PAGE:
Power to the People: Using Peasants in a Campaign

Today, I speak in defense of the humble peasant. Long has he suffered in the shadow of “mighty heroes,” “youth on a quest” and “princes in disguise.” Enough I say! It is time for peasantry to rise up and claim their rightful place within your campaign!

PCs are the privileged elite, whether by chance or training. A single PC carries more wealth than entire regions of peasants. PCs never want for the basic necessities. When danger draws near, PCs can easily defend themselves against most foes. Beholden to none,a PC strides across the land, a giant among the common folk, answerable only to his conscience and the Gods themselves.

Conversely, peasants face a lifetime of savage poverty. Completely dependent on their own farming to survive, there is no safety net for a bad harvest. Starvation looms every year. When violence threatens, feudal peasants may call upon a landowner/knight for protection, since peasants rarely own weapons. They are often prevented from doing so by law. Should the knight decide to fight for his peasants, the peasants must hope he arrives in time. As for mobility, many peasants never leave their villages. Indentured serfs, near slaves, that never earn enough to break free of the agrarian lifestyle.

For all of this disparity between a PC and a peasant, I believe that the peasantry is actually more powerful than any PC.

Start with the underlying purpose of the PC. He is there to fight evil, recover lost artifacts and clean out dungeons. All useful activities to be sure, but none of which really contributes to the underlying economy. PCs get an occasional (huge) windfall from slaying a dragon, but most of that money goes to specialized artificers for magic items or to the crown. Sometimes a church might be a piece of the action also. Overall, peasants actually produce more goods and services than all of the PCs combined.

Think about it this way, if all the PCs disappeared, could the nation survive? Assuming there is not a pending apocalypse that needs averting, nations run on blacksmiths, fishwives and farmers, not heroes.

I call this my “Hollywood Genocide Theorem of Relative Social Value.” If all the actors disappear one day, life would go on. Paparazzi, watchers of “Entertainment Tonight” and other vermin might suffer, but otherwise all would be well. Apply the same scenario to doctors or teachers and then society really suffers.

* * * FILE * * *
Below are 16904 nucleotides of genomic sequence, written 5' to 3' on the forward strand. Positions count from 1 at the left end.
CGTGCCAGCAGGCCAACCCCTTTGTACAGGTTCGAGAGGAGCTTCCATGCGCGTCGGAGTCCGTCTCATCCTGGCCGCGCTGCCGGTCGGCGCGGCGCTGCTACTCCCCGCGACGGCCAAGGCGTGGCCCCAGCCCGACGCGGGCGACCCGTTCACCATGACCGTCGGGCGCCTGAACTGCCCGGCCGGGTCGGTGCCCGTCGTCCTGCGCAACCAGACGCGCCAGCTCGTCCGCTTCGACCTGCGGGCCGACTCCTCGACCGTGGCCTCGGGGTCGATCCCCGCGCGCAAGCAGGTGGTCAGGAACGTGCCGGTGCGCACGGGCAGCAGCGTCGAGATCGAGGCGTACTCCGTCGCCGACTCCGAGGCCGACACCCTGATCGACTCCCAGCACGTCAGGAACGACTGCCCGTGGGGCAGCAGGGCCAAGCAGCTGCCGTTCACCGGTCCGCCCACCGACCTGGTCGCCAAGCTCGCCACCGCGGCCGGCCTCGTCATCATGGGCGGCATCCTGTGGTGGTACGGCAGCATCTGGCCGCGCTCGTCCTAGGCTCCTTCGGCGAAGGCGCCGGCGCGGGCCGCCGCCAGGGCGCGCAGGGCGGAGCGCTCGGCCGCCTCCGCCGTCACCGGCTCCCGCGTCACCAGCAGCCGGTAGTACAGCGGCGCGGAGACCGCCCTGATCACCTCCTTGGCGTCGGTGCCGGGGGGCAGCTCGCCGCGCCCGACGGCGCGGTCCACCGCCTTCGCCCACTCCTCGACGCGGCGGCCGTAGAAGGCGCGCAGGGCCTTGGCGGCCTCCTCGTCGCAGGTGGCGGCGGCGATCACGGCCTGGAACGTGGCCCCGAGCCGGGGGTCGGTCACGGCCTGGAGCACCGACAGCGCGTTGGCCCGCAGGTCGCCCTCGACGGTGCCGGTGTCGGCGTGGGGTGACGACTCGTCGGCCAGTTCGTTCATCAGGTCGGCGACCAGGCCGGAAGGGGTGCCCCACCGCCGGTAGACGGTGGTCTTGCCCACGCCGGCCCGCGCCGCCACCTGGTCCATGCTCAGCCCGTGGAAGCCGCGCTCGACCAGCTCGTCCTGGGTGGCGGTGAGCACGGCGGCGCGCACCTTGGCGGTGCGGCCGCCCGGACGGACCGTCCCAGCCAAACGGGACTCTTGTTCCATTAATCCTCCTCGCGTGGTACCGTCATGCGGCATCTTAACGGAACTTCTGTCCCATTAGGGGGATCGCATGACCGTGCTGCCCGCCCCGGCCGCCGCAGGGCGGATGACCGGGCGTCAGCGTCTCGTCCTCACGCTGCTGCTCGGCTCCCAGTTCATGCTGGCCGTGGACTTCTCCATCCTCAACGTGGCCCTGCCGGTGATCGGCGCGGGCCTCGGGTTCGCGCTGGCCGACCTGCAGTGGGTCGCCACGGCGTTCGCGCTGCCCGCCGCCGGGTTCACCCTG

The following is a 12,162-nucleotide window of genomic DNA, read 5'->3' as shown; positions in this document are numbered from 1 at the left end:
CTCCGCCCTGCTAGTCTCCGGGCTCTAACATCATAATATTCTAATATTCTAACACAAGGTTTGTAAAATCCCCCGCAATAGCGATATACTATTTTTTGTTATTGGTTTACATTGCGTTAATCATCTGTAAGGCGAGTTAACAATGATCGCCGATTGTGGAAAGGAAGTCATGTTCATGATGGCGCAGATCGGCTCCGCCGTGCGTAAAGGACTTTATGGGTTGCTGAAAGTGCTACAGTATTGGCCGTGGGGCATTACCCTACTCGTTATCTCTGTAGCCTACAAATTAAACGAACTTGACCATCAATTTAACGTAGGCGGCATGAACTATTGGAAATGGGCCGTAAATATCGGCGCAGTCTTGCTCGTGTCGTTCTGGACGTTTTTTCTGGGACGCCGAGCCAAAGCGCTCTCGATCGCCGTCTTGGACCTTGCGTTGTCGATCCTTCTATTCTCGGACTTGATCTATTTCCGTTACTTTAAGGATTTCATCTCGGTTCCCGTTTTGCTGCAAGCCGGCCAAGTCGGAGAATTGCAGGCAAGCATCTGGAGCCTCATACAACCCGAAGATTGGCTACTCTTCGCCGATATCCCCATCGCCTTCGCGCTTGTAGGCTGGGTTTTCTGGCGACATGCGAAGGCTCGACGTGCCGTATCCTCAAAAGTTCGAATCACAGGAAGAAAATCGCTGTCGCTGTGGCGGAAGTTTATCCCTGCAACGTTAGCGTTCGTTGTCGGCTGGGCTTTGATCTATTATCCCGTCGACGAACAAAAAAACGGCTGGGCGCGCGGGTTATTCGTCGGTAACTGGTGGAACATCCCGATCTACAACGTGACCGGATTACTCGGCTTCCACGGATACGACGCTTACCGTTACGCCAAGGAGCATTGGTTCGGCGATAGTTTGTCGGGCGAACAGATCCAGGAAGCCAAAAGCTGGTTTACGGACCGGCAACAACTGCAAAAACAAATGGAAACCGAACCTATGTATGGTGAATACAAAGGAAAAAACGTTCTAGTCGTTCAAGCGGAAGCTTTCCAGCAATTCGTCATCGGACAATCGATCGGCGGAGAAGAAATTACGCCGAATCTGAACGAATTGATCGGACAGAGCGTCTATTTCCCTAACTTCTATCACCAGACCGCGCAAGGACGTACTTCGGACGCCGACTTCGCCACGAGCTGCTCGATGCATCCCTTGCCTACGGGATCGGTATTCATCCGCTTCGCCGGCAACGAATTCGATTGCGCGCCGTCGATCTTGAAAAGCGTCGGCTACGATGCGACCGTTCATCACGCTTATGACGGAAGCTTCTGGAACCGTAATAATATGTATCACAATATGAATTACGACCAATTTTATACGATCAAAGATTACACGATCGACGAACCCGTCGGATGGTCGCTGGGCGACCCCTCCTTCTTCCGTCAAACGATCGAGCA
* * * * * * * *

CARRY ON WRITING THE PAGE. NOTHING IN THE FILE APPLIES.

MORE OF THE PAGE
Amazing! I just made an argument that Lindsay Lohan and a PC have the same value to a society. Top that Chatty DM !

I could make the argument that peasants can revolt and seize power. There are many real world historical precedents for it in China and Czarist Russia, but that is too easy. Peasants have numbers and with enough people and a little political will, you can do anything. I will mention it, but it does not really inspire me. In fact, it is a boring cliche that should be eradicated from most campaigns or used sparingly.

I think the greatest power a peasant has is this: they have nothing left to lose.

PCs can look forward to a long and rewarding life, filled with adventure, glory and treasure. A peasant is damned to work the same farm as his father and die young from overwork or an enemy raid. This absolute certainty of misery and an empty death can inspire even a single peasant to desperate acts, acts which can change the world.

Take this quote from the son of a peasant family.

“I am the son of peasants and I know what is happening in the villages. That is why I wanted to take revenge, and I regret nothing.

Gavrilo Princip

Gavrilo spoke these words after assassinating the Archduke Ferdinand and single-handedly started a series of events culminating in World War I.

PCs are professional adventurers, equipped, trained and focused on victory. They calculate odds, check the political wind and plan for after the battle.

Peasants are desperate amateurs with nothing to lose and do not worry about the repercussions of their actions… and they are everywhere.

Which one do you think has more power?

Trask, The Last Tyromancer



Trask is a long-time gamer, world traveler and history buff. He hopes that his scribblings will both inform and advance gaming as a hobby.